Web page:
BISBEE, AZ – A recent study released by Duke University reports that Americans should take a more realistic look at the actual efficiency of fuel consumption in vehicles.
Rather than running out and purchasing the latest and greatest hybrid vehicle, greater gains in fuel consumption can be made by just switching up a model or two from larger gas consuming vehicles: a strategy that has been practiced by Cochise County and proven successful for several years, according to www.douglasdispatch.com.
Inspired while carpooling in a hybrid car, Duke study authors conducted a series of experiments showing that the current standard, miles per gallon or mpg, leads consumers to believe that fuel consumption is reduced at an even rate as efficiency improves. A more accurate measurement would be to consider how many gallons it would take to drive a certain distance.
The County Fleet Management Department began working with County leaders to switch out and replace larger sedans and less fuel efficient vehicles several years ago. County management realized that replacing these with smaller sedans was not only a prudent decision to save on purchasing costs, but also a long-term savings in overall fuel efficiency.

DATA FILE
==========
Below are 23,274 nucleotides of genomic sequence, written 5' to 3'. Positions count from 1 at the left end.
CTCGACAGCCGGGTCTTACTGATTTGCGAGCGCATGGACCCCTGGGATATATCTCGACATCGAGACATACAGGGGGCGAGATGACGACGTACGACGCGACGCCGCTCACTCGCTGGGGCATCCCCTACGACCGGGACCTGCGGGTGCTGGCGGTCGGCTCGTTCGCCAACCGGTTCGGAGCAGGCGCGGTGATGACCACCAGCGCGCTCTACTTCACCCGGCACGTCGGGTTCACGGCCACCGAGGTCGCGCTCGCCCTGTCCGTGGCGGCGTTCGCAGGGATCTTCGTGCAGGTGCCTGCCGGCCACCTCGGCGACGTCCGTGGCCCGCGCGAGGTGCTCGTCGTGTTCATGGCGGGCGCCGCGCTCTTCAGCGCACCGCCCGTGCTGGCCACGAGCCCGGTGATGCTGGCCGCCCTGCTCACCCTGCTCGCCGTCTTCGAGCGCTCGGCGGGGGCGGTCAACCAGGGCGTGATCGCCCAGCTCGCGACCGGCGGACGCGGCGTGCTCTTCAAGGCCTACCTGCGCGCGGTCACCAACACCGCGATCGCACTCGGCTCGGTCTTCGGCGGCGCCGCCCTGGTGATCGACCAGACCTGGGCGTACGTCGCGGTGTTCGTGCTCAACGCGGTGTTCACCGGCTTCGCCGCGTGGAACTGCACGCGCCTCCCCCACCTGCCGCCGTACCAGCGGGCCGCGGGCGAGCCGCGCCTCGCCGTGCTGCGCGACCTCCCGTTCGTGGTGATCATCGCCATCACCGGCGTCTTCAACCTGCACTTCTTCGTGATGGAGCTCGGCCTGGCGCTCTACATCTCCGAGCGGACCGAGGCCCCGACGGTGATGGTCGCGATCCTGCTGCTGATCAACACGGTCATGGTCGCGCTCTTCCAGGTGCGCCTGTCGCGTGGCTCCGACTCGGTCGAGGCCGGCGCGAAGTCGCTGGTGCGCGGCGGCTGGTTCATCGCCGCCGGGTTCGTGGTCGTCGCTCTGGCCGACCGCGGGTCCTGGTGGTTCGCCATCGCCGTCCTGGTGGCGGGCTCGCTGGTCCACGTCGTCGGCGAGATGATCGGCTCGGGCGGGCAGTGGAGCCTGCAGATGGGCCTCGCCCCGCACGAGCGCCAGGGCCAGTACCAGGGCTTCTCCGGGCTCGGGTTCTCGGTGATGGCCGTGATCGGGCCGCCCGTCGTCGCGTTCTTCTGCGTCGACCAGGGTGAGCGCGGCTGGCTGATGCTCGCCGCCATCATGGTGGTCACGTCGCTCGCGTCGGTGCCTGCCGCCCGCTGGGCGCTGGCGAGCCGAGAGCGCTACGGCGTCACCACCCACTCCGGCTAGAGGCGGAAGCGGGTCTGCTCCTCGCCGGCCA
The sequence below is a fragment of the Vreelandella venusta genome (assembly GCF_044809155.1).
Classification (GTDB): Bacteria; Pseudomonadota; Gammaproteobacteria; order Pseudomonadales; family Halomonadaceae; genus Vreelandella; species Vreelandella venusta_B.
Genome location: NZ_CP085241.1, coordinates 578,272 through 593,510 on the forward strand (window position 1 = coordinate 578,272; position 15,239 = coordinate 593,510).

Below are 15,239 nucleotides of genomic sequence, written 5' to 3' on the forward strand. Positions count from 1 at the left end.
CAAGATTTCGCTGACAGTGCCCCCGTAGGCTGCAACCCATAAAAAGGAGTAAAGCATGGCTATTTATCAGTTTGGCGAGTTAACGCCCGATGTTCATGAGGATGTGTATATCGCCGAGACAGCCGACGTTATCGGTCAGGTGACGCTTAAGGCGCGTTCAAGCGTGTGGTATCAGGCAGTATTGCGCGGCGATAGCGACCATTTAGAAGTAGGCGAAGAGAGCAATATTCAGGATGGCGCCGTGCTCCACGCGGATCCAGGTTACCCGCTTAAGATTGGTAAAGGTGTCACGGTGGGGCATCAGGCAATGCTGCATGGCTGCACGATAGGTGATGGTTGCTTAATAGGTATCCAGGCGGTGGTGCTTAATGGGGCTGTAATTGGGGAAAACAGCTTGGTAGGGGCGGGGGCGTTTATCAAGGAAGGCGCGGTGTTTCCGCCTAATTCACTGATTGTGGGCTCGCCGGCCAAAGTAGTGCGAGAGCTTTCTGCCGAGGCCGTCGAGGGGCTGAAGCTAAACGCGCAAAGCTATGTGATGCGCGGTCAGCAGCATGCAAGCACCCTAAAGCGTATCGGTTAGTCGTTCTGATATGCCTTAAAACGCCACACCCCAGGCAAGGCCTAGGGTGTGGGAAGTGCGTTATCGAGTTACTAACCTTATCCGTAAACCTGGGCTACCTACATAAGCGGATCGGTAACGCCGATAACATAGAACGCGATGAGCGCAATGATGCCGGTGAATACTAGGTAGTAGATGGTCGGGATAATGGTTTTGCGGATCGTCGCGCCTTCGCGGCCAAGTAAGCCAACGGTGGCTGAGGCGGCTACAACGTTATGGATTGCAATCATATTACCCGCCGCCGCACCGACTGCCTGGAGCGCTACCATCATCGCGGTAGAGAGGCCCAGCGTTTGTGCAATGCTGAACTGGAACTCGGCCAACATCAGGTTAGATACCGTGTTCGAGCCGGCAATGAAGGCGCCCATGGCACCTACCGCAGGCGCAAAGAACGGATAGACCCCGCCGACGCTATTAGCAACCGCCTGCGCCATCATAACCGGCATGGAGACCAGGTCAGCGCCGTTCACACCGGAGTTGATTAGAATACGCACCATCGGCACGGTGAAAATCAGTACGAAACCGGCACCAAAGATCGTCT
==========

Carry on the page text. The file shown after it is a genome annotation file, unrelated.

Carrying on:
The County’s forethought to replace the larger sedans has saved the County about two gallons per mile for a long time, and according to the study that is significant, even more so with the newer models. The savings would look like the following:
Using the calculation of how many gallons it would take to drive 100 miles:
· Larger sedan (18 miles per gallon) around 5.5 gallons per mile gpm.
· Smaller sedan (about 28 miles per gallon) get about 3.6 (gpm).
· Savings difference of about $8 today.
· Small hybrid vehicle (at 55 miles per gallon) would get around 2.2 gpm.
The County plans to continue using sedans for most departments while looking at other fuel savings alternatives, including training employees in defensive driving for fuel savings, encouraging business and personal carpooling options, and purchasing hybrid vehicles on a pilot basis. Some departments, who utilize both pickup trucks and sedans, have already made a change in their driving habits by assigning more fuel-efficient sedans to inspectors and field personnel who accumulate more miles.